British scientists have determined the Aral Sea is drying so rapidly it has shrunk by two-thirds in fewer than 50 years.
The University College London study shows the shrinkage has left two separate lakes where the world's fourth largest lake once existed. And researchers say humans -- including Genghis Khan and the White Huns -- have negatively affected the lake's fortunes for centuries.
Patrick Austin and Anson Mackay of the college's Environmental Change Research Center deduced changes in the Central Asian lake by investigating changes in fossils and the chemical makeup of the water.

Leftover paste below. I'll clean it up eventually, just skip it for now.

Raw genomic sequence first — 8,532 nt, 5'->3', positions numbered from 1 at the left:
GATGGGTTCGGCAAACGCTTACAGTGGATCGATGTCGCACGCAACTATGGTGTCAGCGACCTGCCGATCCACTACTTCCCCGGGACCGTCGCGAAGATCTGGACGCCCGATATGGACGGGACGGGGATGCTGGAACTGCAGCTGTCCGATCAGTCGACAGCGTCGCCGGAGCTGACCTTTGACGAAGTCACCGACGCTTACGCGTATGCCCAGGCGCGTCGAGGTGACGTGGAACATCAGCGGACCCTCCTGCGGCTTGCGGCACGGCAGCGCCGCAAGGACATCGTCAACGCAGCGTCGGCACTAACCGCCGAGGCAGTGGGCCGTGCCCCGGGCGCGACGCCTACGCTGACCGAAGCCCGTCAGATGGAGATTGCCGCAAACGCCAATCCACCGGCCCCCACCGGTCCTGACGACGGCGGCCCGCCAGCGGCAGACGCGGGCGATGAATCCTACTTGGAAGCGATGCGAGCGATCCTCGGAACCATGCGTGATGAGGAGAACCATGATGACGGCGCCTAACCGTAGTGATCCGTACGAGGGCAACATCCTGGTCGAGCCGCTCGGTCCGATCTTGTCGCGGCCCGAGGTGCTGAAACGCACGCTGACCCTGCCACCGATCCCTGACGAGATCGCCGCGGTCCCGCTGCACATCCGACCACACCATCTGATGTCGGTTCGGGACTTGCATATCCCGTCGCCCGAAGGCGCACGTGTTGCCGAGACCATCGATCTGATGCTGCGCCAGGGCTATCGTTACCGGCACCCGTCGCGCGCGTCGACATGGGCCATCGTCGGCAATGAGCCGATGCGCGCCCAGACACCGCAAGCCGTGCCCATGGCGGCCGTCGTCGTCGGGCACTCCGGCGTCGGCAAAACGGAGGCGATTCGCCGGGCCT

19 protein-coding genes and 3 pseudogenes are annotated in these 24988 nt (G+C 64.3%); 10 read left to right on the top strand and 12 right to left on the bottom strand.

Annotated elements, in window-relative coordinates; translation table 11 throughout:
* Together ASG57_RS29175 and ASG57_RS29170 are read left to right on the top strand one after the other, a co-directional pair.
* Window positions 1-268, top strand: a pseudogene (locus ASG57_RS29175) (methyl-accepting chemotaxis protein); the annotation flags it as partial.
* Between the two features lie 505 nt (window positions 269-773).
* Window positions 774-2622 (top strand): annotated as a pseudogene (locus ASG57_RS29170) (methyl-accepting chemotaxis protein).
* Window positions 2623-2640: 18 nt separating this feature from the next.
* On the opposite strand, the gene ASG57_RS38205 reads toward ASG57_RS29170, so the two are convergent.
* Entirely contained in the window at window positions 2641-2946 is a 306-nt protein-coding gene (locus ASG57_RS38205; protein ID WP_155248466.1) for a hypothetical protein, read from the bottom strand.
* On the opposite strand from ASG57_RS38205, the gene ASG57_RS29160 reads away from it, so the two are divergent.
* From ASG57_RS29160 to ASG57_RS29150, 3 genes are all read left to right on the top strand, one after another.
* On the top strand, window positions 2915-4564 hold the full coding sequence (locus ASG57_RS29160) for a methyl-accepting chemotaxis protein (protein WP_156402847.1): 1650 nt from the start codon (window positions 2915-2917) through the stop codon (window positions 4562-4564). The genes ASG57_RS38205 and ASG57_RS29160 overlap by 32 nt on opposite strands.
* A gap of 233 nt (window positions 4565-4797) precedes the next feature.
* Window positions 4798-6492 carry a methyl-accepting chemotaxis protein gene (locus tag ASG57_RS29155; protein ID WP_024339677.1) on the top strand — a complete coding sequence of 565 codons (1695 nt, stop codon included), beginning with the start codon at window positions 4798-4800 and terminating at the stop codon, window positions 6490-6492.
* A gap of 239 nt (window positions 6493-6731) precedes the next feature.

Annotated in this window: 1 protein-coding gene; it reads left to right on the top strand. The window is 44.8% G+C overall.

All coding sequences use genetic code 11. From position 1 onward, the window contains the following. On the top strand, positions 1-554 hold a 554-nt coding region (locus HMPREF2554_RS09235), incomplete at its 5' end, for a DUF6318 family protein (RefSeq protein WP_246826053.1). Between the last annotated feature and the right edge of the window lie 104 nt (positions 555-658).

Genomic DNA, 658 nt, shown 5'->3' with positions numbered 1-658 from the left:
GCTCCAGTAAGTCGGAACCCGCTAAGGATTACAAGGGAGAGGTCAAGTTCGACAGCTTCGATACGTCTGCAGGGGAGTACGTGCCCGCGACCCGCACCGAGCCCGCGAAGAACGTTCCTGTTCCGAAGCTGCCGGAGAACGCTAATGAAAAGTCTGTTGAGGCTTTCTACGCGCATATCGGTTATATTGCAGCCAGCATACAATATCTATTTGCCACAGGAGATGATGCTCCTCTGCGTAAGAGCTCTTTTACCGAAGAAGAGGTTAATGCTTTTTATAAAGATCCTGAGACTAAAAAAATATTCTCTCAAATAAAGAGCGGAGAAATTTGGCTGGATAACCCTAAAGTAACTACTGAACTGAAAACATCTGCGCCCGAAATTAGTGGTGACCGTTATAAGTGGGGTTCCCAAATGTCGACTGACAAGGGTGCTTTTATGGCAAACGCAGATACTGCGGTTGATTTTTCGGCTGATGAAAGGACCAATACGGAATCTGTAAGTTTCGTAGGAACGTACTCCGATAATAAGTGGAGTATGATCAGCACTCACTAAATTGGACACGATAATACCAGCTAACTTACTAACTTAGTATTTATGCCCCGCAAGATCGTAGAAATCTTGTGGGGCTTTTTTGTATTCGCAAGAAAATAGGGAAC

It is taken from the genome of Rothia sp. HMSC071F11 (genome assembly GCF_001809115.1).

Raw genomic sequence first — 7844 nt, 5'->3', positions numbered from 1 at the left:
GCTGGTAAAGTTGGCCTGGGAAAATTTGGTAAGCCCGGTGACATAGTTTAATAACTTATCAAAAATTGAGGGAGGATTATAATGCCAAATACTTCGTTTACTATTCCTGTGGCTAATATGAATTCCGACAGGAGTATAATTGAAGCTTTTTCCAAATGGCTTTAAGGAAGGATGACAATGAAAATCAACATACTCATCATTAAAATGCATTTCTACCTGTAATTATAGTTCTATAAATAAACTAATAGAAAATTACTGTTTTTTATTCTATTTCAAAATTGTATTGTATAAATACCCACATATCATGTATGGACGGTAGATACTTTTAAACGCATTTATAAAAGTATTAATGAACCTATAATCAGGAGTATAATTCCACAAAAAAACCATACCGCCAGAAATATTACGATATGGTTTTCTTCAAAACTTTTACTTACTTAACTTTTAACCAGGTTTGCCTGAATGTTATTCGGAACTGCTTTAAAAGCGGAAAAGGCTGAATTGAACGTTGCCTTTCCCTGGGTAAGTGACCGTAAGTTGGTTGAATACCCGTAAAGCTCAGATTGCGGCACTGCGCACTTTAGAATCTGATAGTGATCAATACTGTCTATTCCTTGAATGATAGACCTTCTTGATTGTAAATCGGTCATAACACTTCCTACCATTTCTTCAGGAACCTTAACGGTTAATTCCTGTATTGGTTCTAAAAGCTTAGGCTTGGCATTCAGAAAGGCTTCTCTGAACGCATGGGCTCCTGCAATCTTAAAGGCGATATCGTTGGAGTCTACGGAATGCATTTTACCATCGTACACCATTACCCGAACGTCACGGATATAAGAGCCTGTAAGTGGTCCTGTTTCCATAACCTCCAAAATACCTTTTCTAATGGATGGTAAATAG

They determined the current regression is largely due to the diversion of the Amu Darya and Syr Darya -- one of the irrigation strategies of the former Soviet Union that has led to the loss of 90 percent of the lake's fish species and more than 250 species of plankton.
The study, conducted with colleagues from Kazan State University and the University of Nottingham, appears in this month's issue of the journal Quaternary Research.
Copyright 2007 by United Press International
Explore further: New study finds options for climate change policy are well characterized